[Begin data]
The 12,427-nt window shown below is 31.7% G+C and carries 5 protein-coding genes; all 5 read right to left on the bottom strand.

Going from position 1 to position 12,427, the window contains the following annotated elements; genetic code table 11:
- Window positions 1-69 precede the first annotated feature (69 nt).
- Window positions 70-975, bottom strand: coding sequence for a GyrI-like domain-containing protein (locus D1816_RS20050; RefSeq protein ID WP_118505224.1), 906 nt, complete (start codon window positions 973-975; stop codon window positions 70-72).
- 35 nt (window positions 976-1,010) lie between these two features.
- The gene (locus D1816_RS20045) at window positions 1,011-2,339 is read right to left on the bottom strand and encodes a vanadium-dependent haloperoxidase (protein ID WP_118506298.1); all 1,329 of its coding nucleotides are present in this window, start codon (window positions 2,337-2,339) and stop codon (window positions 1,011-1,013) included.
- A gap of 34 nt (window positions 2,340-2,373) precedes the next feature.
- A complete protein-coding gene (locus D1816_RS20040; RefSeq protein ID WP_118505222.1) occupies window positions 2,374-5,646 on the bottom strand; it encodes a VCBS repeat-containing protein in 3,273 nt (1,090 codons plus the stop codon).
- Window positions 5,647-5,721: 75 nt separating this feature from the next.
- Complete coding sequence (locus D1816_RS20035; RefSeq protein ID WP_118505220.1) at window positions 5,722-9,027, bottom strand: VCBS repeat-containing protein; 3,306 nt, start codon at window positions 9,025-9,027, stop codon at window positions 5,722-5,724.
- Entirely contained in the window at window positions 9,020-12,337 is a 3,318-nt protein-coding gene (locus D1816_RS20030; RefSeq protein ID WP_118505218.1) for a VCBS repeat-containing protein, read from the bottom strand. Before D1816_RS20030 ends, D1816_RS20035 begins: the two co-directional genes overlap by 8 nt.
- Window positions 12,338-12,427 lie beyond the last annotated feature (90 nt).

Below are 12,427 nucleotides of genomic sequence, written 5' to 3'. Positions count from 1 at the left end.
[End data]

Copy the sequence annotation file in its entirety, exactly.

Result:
The 12,427-nt window shown below is 31.7% G+C and carries 5 protein-coding genes; all 5 read right to left on the bottom strand.

Going from position 1 to position 12,427, the window contains the following annotated elements; genetic code table 11:
- Window positions 1-69 precede the first annotated feature (69 nt).
- Window positions 70-975, bottom strand: coding sequence for a GyrI-like domain-containing protein (locus D1816_RS20050; RefSeq protein ID WP_118505224.1), 906 nt, complete (start codon window positions 973-975; stop codon window positions 70-72).
- 35 nt (window positions 976-1,010) lie between these two features.
- The gene (locus D1816_RS20045) at window positions 1,011-2,339 is read right to left on the bottom strand and encodes a vanadium-dependent haloperoxidase (protein ID WP_118506298.1); all 1,329 of its coding nucleotides are present in this window, start codon (window positions 2,337-2,339) and stop codon (window positions 1,011-1,013) included.
- A gap of 34 nt (window positions 2,340-2,373) precedes the next feature.
- A complete protein-coding gene (locus D1816_RS20040; RefSeq protein ID WP_118505222.1) occupies window positions 2,374-5,646 on the bottom strand; it encodes a VCBS repeat-containing protein in 3,273 nt (1,090 codons plus the stop codon).
- Window positions 5,647-5,721: 75 nt separating this feature from the next.
- Complete coding sequence (locus D1816_RS20035; RefSeq protein ID WP_118505220.1) at window positions 5,722-9,027, bottom strand: VCBS repeat-containing protein; 3,306 nt, start codon at window positions 9,025-9,027, stop codon at window positions 5,722-5,724.
- Entirely contained in the window at window positions 9,020-12,337 is a 3,318-nt protein-coding gene (locus D1816_RS20030; RefSeq protein ID WP_118505218.1) for a VCBS repeat-containing protein, read from the bottom strand. Before D1816_RS20030 ends, D1816_RS20035 begins: the two co-directional genes overlap by 8 nt.
- Window positions 12,338-12,427 lie beyond the last annotated feature (90 nt).

Below are 12,427 nucleotides of genomic sequence, written 5' to 3'. Positions count from 1 at the left end.